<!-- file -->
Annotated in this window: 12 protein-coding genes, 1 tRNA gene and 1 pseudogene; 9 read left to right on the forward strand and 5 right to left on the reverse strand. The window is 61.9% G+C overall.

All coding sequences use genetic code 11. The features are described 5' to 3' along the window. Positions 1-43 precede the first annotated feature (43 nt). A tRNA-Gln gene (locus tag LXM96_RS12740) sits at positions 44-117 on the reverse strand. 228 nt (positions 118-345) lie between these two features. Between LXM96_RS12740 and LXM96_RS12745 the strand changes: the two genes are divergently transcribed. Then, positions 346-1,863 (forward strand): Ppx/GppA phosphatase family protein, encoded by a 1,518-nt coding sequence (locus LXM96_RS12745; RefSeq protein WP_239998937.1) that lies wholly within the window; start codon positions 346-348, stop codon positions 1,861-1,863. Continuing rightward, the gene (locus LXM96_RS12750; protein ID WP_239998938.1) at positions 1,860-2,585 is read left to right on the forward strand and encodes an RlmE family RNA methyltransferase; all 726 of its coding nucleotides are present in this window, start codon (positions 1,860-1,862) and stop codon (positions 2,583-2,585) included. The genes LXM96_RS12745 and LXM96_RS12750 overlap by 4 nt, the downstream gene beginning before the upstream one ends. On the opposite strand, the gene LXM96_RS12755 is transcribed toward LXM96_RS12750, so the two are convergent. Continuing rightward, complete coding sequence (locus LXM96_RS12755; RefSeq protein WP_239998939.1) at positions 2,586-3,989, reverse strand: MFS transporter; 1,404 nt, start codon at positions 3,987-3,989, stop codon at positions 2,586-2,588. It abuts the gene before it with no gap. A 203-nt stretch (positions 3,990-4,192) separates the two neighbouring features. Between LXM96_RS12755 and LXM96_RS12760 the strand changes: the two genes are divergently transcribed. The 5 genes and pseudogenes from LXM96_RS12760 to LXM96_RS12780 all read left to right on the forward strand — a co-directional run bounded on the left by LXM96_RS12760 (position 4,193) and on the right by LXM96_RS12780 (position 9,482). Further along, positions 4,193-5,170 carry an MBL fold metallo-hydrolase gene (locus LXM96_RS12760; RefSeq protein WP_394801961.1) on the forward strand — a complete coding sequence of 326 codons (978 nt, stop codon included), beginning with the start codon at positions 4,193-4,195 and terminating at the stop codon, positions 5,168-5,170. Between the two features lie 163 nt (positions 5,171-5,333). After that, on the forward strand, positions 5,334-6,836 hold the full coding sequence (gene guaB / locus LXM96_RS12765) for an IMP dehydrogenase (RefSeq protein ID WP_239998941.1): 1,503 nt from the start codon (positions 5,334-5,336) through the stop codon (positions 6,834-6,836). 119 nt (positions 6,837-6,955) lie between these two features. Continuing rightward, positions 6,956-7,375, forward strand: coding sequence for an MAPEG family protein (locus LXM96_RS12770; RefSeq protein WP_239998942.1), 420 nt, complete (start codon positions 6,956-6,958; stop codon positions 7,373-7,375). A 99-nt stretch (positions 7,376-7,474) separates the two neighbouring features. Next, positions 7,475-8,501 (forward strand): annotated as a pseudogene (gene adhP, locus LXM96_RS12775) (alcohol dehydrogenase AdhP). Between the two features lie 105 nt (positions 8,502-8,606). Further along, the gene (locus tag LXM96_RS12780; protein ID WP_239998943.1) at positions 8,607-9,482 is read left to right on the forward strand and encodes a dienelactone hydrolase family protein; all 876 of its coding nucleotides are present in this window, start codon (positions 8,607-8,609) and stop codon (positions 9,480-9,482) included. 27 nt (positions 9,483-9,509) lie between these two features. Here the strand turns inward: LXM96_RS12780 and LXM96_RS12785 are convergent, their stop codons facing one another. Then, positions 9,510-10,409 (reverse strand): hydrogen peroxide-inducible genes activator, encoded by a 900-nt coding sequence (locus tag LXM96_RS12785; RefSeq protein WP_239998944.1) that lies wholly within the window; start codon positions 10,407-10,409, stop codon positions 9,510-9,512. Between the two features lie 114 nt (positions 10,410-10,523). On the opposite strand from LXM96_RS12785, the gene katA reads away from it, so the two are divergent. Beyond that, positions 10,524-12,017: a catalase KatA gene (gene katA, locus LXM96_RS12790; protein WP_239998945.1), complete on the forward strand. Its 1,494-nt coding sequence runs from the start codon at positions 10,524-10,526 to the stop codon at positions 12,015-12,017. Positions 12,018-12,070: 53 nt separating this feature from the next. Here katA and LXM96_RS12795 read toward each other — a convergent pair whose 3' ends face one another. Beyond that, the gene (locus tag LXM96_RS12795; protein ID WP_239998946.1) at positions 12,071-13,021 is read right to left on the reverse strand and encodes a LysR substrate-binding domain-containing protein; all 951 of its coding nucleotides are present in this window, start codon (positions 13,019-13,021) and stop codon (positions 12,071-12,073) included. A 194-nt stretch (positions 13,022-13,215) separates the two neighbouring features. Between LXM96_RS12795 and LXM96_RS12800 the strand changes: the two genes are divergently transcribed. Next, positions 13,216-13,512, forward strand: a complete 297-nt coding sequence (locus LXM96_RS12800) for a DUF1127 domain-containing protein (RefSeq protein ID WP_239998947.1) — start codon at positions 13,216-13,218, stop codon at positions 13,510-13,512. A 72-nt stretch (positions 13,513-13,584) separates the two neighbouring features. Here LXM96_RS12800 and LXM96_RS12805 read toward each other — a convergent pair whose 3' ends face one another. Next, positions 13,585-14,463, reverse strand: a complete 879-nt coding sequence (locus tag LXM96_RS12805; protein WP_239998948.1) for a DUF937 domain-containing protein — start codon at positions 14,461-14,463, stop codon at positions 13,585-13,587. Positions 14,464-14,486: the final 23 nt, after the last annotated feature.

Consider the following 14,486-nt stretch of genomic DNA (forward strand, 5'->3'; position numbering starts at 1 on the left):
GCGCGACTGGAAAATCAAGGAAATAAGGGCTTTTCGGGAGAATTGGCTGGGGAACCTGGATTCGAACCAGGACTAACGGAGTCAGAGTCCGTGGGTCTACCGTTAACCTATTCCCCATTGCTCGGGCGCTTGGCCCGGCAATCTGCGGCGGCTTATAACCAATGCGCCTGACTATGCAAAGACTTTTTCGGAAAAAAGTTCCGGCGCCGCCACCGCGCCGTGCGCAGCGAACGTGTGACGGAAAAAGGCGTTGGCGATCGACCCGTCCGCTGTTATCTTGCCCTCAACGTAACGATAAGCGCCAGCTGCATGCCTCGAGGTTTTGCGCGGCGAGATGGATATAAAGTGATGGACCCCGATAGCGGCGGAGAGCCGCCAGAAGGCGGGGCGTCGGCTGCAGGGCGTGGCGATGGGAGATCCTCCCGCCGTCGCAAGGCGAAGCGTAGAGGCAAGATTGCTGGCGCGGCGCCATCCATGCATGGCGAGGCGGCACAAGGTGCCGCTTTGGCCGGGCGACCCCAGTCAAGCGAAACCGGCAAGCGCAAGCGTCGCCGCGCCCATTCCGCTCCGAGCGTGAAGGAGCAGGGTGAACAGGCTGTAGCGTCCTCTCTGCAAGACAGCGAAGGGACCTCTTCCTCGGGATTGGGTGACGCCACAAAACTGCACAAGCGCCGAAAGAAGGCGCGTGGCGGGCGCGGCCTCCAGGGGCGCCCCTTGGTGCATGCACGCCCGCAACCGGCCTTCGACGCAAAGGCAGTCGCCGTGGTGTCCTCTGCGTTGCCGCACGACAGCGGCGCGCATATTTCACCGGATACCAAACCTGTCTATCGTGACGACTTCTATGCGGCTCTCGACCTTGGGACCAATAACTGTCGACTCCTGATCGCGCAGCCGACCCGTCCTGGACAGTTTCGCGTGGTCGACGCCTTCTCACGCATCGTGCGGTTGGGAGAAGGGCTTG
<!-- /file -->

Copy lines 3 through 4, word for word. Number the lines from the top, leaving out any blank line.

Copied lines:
Consider the following 14,486-nt stretch of genomic DNA (forward strand, 5'->3'; position numbering starts at 1 on the left):
GCGCGACTGGAAAATCAAGGAAATAAGGGCTTTTCGGGAGAATTGGCTGGGGAACCTGGATTCGAACCAGGACTAACGGAGTCAGAGTCCGTGGGTCTACCGTTAACCTATTCCCCATTGCTCGGGCGCTTGGCCCGGCAATCTGCGGCGGCTTATAACCAATGCGCCTGACTATGCAAAGACTTTTTCGGAAAAAAGTTCCGGCGCCGCCACCGCGCCGTGCGCAGCGAACGTGTGACGGAAAAAGGCGTTGGCGATCGACCCGTCCGCTGTTATCTTGCCCTCAACGTAACGATAAGCGCCAGCTGCATGCCTCGAGGTTTTGCGCGGCGAGATGGATATAAAGTGATGGACCCCGATAGCGGCGGAGAGCCGCCAGAAGGCGGGGCGTCGGCTGCAGGGCGTGGCGATGGGAGATCCTCCCGCCGTCGCAAGGCGAAGCGTAGAGGCAAGATTGCTGGCGCGGCGCCATCCATGCATGGCGAGGCGGCACAAGGTGCCGCTTTGGCCGGGCGACCCCAGTCAAGCGAAACCGGCAAGCGCAAGCGTCGCCGCGCCCATTCCGCTCCGAGCGTGAAGGAGCAGGGTGAACAGGCTGTAGCGTCCTCTCTGCAAGACAGCGAAGGGACCTCTTCCTCGGGATTGGGTGACGCCACAAAACTGCACAAGCGCCGAAAGAAGGCGCGTGGCGGGCGCGGCCTCCAGGGGCGCCCCTTGGTGCATGCACGCCCGCAACCGGCCTTCGACGCAAAGGCAGTCGCCGTGGTGTCCTCTGCGTTGCCGCACGACAGCGGCGCGCATATTTCACCGGATACCAAACCTGTCTATCGTGACGACTTCTATGCGGCTCTCGACCTTGGGACCAATAACTGTCGACTCCTGATCGCGCAGCCGACCCGTCCTGGACAGTTTCGCGTGGTCGACGCCTTCTCACGCATCGTGCGGTTGGGAGAAGGGCTTG